OVER the years the Piano Recital has been a well-regarded feature of Tickhill Music Society’s programme planning.
Their latest concert - at St Mary’s C of E School,Tickhill - continued that tradition in fine style.
Pianist Christopher Guild, generously sponsored by the Countess of Munster Musical Trust, provided an unusual programme and some impressive playing, enthusiastically received by the audience.
In Beethoven’s Pathétique sonata he emphasised the turbulent contrasts of dynamics and speed. The beautiful lyrical theme of the second movement made a marked contrast.
Then to Respighi, a composer many of us know only through his large orchestral works.
In contrast we heard three reflective preludes based on Gregorian and religious themes. With sensitive and respectful playing, these were something of a revelation, showing an aspect of this composer unfamiliar to many of us.
Franz Liszt was a piano virtuoso of prodigious talent. One of his specialities were transcriptions in which he would take well known themes from other composers and transform them into elaborate concoctions of his own.
The one we heard was his paraphrase of themes from Gounod’s opera Faust, notably the famous waltz. This was elaborately embellished by Liszt to show off his supreme pianistic skills and Christopher Guild dashed it all off with appropriate panache.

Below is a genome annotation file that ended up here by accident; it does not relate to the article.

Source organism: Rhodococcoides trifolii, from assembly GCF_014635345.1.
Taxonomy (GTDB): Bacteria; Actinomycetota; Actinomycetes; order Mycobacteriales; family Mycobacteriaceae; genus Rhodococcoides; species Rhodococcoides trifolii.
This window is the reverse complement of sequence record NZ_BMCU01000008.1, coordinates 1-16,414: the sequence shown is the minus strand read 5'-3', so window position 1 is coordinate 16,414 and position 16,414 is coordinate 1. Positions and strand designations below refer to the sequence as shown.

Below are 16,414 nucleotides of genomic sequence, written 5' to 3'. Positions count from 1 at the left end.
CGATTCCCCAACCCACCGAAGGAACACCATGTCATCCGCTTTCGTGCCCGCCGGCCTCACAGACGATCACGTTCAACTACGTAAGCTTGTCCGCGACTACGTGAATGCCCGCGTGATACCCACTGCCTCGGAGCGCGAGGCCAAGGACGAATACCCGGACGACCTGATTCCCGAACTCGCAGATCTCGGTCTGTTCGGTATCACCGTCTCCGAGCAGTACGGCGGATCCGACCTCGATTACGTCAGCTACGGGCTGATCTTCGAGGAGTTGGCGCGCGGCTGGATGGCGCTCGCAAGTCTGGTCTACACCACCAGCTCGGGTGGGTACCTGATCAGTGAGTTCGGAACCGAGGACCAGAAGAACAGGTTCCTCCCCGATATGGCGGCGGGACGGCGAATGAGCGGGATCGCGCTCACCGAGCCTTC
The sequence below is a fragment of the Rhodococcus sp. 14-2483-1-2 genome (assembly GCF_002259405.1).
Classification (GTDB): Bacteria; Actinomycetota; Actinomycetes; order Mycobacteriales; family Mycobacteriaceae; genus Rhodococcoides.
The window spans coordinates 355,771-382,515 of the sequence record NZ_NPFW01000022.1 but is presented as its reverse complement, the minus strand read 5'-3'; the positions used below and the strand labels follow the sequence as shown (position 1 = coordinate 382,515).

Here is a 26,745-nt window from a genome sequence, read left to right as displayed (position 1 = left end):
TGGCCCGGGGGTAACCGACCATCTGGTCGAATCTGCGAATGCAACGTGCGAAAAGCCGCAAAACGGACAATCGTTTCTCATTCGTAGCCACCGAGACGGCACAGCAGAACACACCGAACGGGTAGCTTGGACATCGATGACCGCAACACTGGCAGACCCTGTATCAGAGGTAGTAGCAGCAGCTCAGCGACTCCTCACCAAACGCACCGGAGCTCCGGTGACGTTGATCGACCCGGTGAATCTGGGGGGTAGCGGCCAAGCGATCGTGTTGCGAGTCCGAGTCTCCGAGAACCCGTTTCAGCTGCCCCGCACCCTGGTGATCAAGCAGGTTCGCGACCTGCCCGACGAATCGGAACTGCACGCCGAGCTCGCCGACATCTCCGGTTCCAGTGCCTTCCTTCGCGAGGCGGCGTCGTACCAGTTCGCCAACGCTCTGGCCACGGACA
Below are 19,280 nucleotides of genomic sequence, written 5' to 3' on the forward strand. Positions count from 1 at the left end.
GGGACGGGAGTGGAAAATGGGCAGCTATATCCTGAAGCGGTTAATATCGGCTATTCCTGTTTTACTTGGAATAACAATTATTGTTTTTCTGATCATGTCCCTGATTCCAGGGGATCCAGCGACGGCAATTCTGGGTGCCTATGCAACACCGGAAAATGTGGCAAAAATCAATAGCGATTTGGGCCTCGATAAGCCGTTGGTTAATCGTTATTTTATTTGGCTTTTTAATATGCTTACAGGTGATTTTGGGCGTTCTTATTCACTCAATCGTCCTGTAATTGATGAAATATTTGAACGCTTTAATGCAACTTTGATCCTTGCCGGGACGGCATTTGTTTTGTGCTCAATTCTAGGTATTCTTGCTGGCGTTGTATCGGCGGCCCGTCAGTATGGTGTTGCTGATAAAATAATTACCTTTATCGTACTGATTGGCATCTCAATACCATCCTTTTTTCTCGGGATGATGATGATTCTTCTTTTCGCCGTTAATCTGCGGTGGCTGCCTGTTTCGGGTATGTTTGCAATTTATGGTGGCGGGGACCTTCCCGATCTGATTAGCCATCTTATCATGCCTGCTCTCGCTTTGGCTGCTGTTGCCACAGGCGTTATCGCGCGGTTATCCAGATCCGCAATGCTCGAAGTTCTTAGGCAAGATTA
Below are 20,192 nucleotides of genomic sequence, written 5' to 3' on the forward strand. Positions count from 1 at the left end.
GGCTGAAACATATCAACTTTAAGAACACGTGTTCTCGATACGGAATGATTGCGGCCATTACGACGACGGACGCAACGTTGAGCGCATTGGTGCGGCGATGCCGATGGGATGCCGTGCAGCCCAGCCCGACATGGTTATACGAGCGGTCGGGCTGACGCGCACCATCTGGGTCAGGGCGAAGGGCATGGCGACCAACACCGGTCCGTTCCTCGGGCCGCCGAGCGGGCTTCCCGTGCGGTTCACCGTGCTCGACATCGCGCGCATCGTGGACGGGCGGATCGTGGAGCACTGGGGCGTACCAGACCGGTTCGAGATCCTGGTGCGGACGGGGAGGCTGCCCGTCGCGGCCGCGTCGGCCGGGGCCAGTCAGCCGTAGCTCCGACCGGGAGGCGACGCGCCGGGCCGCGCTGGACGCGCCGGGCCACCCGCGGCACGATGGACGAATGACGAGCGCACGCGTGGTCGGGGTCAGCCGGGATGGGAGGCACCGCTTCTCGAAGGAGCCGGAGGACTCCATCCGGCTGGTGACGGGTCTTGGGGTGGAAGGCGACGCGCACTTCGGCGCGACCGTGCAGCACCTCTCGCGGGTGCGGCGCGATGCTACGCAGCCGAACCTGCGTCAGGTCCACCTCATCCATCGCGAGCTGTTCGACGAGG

After the interval we enjoyed the six pieces of Debussy’s Children’s Corner suite, written for his young daughter whose world it explores. Jimbo’s Lullaby is suitably elephantine and the delicate Snow Is Dancing all elegant musical impressionism. The suite is rounded off with the boisterous Gollywog’s Cakewalk. Delightful music making.
Finally to Scriabin, a piano prodigy whose early works were influenced by Chopin. Later in life his music became what Guild described as ‘experimental’, even mystical. This sombre third sonata stands at the threshold of that strange later period. Scriabin originally called it ‘Gothic’ and likened it to a ruined castle. It certainly has monumental blocks of sound with a quieter third movement which is tender, sorrowful and rather dreamlike. At a first hearing it is difficult to cope with the complexity and soul-searching and I was grateful for the ‘Gothic’ reference as a framework for this complex work.
So, an imaginative programme played by a performer with considerable technical skill and great promise rounded off another rewarding Music Society concert.
AGL (A Grateful Listener)